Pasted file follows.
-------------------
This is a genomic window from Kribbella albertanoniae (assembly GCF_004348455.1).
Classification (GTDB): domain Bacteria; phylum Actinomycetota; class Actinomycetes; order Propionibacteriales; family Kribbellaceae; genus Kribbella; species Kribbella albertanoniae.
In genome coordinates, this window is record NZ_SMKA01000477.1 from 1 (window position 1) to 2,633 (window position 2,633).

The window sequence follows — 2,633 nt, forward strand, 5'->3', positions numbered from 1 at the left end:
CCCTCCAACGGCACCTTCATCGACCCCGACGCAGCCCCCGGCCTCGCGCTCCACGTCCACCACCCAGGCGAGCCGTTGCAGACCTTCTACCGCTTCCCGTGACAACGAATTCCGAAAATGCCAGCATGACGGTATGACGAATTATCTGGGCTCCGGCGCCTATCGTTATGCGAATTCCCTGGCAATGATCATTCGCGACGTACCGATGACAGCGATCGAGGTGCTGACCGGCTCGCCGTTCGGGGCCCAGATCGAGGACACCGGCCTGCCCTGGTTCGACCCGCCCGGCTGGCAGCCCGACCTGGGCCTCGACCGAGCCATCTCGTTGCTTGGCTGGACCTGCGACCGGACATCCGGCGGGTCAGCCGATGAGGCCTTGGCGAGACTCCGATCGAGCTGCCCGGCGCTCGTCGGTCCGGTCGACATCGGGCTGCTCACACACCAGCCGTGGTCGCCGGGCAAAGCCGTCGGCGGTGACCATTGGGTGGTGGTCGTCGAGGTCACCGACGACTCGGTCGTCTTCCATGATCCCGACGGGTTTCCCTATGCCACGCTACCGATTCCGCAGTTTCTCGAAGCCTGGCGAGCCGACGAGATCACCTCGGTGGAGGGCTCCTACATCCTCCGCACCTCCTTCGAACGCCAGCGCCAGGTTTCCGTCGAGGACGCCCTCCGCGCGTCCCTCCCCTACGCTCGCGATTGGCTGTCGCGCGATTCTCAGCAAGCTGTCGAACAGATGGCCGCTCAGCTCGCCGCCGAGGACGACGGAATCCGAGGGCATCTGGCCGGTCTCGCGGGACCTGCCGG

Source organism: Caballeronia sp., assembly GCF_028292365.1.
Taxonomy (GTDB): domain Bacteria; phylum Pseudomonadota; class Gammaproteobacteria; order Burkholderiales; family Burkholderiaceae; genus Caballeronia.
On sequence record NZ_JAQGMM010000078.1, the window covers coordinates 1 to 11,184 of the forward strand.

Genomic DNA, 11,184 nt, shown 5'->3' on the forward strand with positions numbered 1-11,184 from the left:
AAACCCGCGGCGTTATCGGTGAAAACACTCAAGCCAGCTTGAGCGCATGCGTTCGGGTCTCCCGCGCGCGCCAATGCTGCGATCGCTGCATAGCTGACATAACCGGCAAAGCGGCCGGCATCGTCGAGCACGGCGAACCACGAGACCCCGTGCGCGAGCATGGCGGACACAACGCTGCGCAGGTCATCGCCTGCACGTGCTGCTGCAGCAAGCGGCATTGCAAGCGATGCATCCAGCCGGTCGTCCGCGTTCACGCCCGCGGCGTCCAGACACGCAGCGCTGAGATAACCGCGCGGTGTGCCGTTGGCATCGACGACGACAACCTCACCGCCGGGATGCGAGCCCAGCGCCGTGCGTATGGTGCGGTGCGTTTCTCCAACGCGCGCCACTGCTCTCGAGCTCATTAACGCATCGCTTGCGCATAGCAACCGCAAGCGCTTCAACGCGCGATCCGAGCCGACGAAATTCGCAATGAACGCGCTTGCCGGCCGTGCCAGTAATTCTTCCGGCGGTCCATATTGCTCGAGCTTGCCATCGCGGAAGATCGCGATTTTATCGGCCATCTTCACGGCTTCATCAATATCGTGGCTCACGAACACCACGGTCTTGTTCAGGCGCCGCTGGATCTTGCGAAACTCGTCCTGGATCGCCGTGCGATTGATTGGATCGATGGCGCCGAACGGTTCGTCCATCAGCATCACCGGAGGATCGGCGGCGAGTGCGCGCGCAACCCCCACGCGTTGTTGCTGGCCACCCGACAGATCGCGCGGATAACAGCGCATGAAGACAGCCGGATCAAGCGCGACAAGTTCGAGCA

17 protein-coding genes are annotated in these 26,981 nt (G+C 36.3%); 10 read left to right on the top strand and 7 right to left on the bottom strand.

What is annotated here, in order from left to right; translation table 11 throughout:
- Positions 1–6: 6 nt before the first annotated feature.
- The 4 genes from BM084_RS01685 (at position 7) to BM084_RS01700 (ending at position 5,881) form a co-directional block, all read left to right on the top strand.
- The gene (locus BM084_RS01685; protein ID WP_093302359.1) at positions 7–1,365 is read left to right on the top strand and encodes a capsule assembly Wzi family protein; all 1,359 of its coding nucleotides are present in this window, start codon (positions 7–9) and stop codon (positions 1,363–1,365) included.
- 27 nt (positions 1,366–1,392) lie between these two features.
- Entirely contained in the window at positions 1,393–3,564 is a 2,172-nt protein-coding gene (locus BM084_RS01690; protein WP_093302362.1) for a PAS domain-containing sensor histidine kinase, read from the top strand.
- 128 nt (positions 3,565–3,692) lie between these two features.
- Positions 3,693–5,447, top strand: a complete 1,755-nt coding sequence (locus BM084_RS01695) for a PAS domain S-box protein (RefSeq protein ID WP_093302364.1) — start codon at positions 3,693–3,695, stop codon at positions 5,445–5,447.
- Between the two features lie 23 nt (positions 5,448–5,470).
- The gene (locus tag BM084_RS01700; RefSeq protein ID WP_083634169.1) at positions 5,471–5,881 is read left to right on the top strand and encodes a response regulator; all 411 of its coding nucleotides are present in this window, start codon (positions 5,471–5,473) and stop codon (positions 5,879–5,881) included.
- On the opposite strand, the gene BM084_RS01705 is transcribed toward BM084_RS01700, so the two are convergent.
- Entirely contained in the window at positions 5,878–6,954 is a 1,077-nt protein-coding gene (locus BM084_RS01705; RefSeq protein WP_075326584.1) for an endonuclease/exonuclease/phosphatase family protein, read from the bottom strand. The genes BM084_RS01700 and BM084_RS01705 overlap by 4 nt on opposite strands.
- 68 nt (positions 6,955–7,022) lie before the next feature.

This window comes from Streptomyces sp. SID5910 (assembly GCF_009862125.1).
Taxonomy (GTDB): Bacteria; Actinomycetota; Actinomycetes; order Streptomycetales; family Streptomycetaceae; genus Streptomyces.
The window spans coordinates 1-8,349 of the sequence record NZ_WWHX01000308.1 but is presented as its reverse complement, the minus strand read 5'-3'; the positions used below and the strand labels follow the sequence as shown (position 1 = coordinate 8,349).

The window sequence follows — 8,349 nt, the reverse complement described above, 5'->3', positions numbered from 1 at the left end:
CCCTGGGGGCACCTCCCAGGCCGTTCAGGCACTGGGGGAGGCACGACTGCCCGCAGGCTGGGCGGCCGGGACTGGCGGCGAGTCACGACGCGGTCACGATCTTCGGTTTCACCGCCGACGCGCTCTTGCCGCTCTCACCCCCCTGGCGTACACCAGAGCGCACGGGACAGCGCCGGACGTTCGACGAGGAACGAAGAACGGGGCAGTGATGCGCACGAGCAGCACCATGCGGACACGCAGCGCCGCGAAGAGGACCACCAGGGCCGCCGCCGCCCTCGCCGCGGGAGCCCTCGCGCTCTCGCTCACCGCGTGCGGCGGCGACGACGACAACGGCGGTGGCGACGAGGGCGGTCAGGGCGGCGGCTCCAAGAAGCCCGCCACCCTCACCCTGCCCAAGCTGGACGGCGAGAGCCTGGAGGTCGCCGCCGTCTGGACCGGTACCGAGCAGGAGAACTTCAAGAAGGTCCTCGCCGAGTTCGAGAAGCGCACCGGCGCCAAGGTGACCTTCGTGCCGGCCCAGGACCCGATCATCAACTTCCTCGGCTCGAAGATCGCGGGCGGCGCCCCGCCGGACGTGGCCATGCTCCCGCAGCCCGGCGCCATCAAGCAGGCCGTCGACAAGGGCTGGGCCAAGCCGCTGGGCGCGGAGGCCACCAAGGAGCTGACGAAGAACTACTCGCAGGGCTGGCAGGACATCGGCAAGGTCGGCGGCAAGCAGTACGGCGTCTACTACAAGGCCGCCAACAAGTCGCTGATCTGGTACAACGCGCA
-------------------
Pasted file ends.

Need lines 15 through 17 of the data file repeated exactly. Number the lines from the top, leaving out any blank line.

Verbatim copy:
- The gene (locus BM084_RS01685; protein ID WP_093302359.1) at positions 7–1,365 is read left to right on the top strand and encodes a capsule assembly Wzi family protein; all 1,359 of its coding nucleotides are present in this window, start codon (positions 7–9) and stop codon (positions 1,363–1,365) included.
- 27 nt (positions 1,366–1,392) lie between these two features.
- Entirely contained in the window at positions 1,393–3,564 is a 2,172-nt protein-coding gene (locus BM084_RS01690; protein WP_093302362.1) for a PAS domain-containing sensor histidine kinase, read from the top strand.